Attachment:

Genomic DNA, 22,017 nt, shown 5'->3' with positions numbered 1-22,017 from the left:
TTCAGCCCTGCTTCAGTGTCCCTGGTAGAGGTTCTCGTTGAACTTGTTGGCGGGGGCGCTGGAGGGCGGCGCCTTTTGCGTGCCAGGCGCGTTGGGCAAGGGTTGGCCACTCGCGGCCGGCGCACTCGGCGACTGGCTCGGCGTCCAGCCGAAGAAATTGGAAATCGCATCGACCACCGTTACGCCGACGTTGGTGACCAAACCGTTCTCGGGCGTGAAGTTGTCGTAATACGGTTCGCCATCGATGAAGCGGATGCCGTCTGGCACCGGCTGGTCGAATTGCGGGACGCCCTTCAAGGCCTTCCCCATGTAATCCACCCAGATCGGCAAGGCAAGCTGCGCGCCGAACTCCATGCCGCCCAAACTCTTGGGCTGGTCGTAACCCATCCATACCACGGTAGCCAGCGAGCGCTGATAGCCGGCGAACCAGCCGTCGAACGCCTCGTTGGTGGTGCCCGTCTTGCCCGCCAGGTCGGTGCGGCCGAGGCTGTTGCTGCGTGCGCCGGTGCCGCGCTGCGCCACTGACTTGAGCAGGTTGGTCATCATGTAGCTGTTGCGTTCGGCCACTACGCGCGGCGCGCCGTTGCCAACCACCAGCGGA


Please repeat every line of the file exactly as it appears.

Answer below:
Genomic DNA, 22,017 nt, shown 5'->3' with positions numbered 1-22,017 from the left:
TTCAGCCCTGCTTCAGTGTCCCTGGTAGAGGTTCTCGTTGAACTTGTTGGCGGGGGCGCTGGAGGGCGGCGCCTTTTGCGTGCCAGGCGCGTTGGGCAAGGGTTGGCCACTCGCGGCCGGCGCACTCGGCGACTGGCTCGGCGTCCAGCCGAAGAAATTGGAAATCGCATCGACCACCGTTACGCCGACGTTGGTGACCAAACCGTTCTCGGGCGTGAAGTTGTCGTAATACGGTTCGCCATCGATGAAGCGGATGCCGTCTGGCACCGGCTGGTCGAATTGCGGGACGCCCTTCAAGGCCTTCCCCATGTAATCCACCCAGATCGGCAAGGCAAGCTGCGCGCCGAACTCCATGCCGCCCAAACTCTTGGGCTGGTCGTAACCCATCCATACCACGGTAGCCAGCGAGCGCTGATAGCCGGCGAACCAGCCGTCGAACGCCTCGTTGGTGGTGCCCGTCTTGCCCGCCAGGTCGGTGCGGCCGAGGCTGTTGCTGCGTGCGCCGGTGCCGCGCTGCGCCACTGACTTGAGCAGGTTGGTCATCATGTAGCTGTTGCGTTCGGCCACTACGCGCGGCGCGCCGTTGCCAACCACCAGCGGA